You May Not Care About NGDP, But NGDP Affects What You Do Care About

A recent article by Josh Barro called for a freeze on public sector wages.  I don’t disagree with anything in the article, but I also think it is important to take a step back and put this issue in a broader context.  Let’s start with this interesting observation:

Since the end of 2006, hourly total compensation (wages plus benefits) has risen 6.5% for private sector workers, essentially keeping pace with inflation. But state and local government workers saw their hourly compensation rise 9.2%.

Federal civilian workers (about 10% of the public sector civilian workforce) are excluded from the above measure, but they did even better, receiving Congressionally-approved wage rises totaling 9.9% over the same period.

Why have public sector wages grown so fast? In some cases, it’s because employees are receiving scheduled raises under contracts negotiated before the economic crisis. New York public employees will see a 4% pay increase in April, under a contract negotiated in the middle of the last decade.

Talk about sticky wages!  Here’s the way I see the problem.  Public employees and employers both know that for several decades the Fed has been allow roughly 5% NGDP growth.  They also know that the workforce grows at about 1% per year, meaning average incomes can grow at about 4%.  So they negotiated pay contracts on that basis.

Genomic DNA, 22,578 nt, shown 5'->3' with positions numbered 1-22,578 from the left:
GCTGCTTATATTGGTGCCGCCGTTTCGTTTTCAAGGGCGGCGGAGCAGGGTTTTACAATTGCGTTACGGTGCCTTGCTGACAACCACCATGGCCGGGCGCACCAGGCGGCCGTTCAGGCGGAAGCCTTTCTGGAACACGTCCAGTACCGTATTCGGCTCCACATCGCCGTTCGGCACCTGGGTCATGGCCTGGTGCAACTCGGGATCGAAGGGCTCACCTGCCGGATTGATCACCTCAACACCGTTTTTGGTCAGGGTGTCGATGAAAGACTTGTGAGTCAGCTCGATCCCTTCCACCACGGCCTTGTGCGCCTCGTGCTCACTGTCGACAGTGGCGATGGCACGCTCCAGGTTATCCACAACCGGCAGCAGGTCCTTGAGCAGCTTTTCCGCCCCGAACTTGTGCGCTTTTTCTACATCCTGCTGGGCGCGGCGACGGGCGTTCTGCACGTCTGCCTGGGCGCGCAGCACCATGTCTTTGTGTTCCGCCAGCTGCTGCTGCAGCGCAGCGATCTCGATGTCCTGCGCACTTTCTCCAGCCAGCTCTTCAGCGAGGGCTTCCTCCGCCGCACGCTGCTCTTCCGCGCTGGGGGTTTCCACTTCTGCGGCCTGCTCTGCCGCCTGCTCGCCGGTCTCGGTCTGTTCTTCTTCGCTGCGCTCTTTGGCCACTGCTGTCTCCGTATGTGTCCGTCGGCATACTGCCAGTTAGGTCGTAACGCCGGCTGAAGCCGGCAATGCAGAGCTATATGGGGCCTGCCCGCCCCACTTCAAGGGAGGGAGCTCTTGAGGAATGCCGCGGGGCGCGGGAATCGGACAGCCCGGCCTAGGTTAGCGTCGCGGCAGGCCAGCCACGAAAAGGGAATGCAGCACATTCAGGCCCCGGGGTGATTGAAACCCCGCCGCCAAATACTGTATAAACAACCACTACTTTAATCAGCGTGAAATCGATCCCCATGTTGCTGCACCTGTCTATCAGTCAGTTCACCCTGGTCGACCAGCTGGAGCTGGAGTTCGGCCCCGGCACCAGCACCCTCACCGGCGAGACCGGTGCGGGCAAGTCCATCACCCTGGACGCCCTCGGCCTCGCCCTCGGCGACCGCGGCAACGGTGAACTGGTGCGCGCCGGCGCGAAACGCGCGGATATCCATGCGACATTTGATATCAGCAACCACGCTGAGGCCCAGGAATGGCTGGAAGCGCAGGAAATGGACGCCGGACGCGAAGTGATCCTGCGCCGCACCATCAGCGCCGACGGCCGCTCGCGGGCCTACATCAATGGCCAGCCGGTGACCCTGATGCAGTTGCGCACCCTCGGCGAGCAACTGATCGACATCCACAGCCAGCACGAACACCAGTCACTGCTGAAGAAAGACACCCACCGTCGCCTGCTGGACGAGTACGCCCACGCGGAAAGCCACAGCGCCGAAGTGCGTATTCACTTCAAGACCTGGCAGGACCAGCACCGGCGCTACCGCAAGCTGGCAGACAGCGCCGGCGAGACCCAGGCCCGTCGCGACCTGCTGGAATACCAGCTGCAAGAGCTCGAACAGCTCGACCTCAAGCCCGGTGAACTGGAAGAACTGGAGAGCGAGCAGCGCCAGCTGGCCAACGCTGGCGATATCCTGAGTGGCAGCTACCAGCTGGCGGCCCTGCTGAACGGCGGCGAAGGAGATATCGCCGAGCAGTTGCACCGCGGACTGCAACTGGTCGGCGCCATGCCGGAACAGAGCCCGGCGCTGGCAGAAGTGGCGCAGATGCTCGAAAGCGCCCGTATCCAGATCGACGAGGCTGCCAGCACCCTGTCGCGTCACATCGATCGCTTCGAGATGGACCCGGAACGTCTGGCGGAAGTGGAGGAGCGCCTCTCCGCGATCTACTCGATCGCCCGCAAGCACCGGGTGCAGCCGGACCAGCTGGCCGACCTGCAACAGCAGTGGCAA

Now suppose the Fed reduces NGDP 8% relative to trend.  If all wages and prices are flexible, then you would see an 8% reduction in all wages and prices relative to trend, and output wouldn’t be affected.  But wages and prices aren’t very flexible in the short run, and thus output will fall sharply.  You might think that once wage contracts are renegotiated, this problem would be solved.  But you would be wrong:

But in other cases, governments have agreed to pay increases during the recession, or been forced into them by arbitrators. Transit agencies in New York and Washington, D.C., have seen their budget crises exacerbated by arbitrator-mandated pay increases, leading to service cuts. And Congress just approved another 2% pay increase for federal workers, effective this month.

Why don’t public employees get an 8% pay cut relative to trend, once their contracts are renegotiated?  Because that would mean a big cut in their real wage.  Why should employees with secure jobs accept a sharp real wage cut?  In other words, there is a coordination problem.  If you are a factory worker you can’t save you job merely by making your wage flexible, you need to make all wages flexible.  And it will not be easy to get public employees to share your wage cut, unless all companies also reduce all prices 8% below trend.  But why should companies cut prices if workers haven’t cut wages?  More coordination problems.

Is there an easier way out of this mess?  It seems to me we have two choices:

1.  Inflict enough pressure on workers to accept wages rates that are 8% below trend.  This can be accomplished with threats of layoffs, union busting, high unemployment, cuts in unemployment benefits, cuts in the minimum wage, pressure on public employees, etc.  It will also require much lower prices.  The entire process will be painful and will take many years.

2.  Use monetary policy to boost NGDP back up to trend, or more precisely close enough to trend so that with the wage cuts that have already occurred we can regain reasonably full employment.  The entire process will seem much less painful, and will show results almost immediately.